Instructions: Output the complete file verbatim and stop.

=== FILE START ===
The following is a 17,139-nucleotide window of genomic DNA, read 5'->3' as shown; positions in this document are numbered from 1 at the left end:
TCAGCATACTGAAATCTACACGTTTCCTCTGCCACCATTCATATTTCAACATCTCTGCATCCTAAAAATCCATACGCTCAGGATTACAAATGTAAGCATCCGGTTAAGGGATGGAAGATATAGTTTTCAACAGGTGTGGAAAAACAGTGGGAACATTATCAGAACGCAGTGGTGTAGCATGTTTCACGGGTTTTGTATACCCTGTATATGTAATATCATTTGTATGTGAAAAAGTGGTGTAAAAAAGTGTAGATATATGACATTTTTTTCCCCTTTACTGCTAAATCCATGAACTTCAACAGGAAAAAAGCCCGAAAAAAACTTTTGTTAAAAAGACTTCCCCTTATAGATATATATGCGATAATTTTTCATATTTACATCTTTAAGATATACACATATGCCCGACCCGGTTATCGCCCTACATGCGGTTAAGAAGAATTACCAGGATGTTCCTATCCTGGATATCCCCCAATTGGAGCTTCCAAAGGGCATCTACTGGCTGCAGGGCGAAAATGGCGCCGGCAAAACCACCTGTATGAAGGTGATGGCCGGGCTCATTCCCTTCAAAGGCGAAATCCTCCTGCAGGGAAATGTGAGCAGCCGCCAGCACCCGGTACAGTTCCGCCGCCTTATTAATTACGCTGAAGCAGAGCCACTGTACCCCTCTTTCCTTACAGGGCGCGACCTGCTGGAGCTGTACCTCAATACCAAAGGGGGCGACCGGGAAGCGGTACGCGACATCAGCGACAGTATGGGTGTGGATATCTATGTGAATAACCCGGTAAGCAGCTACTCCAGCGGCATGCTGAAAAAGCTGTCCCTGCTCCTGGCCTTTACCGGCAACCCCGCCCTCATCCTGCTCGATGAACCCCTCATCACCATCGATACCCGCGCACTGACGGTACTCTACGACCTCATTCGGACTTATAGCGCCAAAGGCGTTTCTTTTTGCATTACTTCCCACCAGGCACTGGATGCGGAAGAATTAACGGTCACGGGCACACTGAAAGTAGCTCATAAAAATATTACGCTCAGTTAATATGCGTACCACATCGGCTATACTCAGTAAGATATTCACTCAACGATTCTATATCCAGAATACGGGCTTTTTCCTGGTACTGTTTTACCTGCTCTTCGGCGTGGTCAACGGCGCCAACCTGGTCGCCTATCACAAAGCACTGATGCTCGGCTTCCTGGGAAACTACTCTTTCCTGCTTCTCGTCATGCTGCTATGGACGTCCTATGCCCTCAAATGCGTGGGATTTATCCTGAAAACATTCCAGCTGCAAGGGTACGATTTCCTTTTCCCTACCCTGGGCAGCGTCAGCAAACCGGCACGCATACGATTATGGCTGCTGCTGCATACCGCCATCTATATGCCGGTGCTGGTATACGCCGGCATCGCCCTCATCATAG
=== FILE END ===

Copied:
The following is a 17,139-nucleotide window of genomic DNA, read 5'->3' as shown; positions in this document are numbered from 1 at the left end:
TCAGCATACTGAAATCTACACGTTTCCTCTGCCACCATTCATATTTCAACATCTCTGCATCCTAAAAATCCATACGCTCAGGATTACAAATGTAAGCATCCGGTTAAGGGATGGAAGATATAGTTTTCAACAGGTGTGGAAAAACAGTGGGAACATTATCAGAACGCAGTGGTGTAGCATGTTTCACGGGTTTTGTATACCCTGTATATGTAATATCATTTGTATGTGAAAAAGTGGTGTAAAAAAGTGTAGATATATGACATTTTTTTCCCCTTTACTGCTAAATCCATGAACTTCAACAGGAAAAAAGCCCGAAAAAAACTTTTGTTAAAAAGACTTCCCCTTATAGATATATATGCGATAATTTTTCATATTTACATCTTTAAGATATACACATATGCCCGACCCGGTTATCGCCCTACATGCGGTTAAGAAGAATTACCAGGATGTTCCTATCCTGGATATCCCCCAATTGGAGCTTCCAAAGGGCATCTACTGGCTGCAGGGCGAAAATGGCGCCGGCAAAACCACCTGTATGAAGGTGATGGCCGGGCTCATTCCCTTCAAAGGCGAAATCCTCCTGCAGGGAAATGTGAGCAGCCGCCAGCACCCGGTACAGTTCCGCCGCCTTATTAATTACGCTGAAGCAGAGCCACTGTACCCCTCTTTCCTTACAGGGCGCGACCTGCTGGAGCTGTACCTCAATACCAAAGGGGGCGACCGGGAAGCGGTACGCGACATCAGCGACAGTATGGGTGTGGATATCTATGTGAATAACCCGGTAAGCAGCTACTCCAGCGGCATGCTGAAAAAGCTGTCCCTGCTCCTGGCCTTTACCGGCAACCCCGCCCTCATCCTGCTCGATGAACCCCTCATCACCATCGATACCCGCGCACTGACGGTACTCTACGACCTCATTCGGACTTATAGCGCCAAAGGCGTTTCTTTTTGCATTACTTCCCACCAGGCACTGGATGCGGAAGAATTAACGGTCACGGGCACACTGAAAGTAGCTCATAAAAATATTACGCTCAGTTAATATGCGTACCACATCGGCTATACTCAGTAAGATATTCACTCAACGATTCTATATCCAGAATACGGGCTTTTTCCTGGTACTGTTTTACCTGCTCTTCGGCGTGGTCAACGGCGCCAACCTGGTCGCCTATCACAAAGCACTGATGCTCGGCTTCCTGGGAAACTACTCTTTCCTGCTTCTCGTCATGCTGCTATGGACGTCCTATGCCCTCAAATGCGTGGGATTTATCCTGAAAACATTCCAGCTGCAAGGGTACGATTTCCTTTTCCCTACCCTGGGCAGCGTCAGCAAACCGGCACGCATACGATTATGGCTGCTGCTGCATACCGCCATCTATATGCCGGTGCTGGTATACGCCGGCATCGCCCTCATCATAG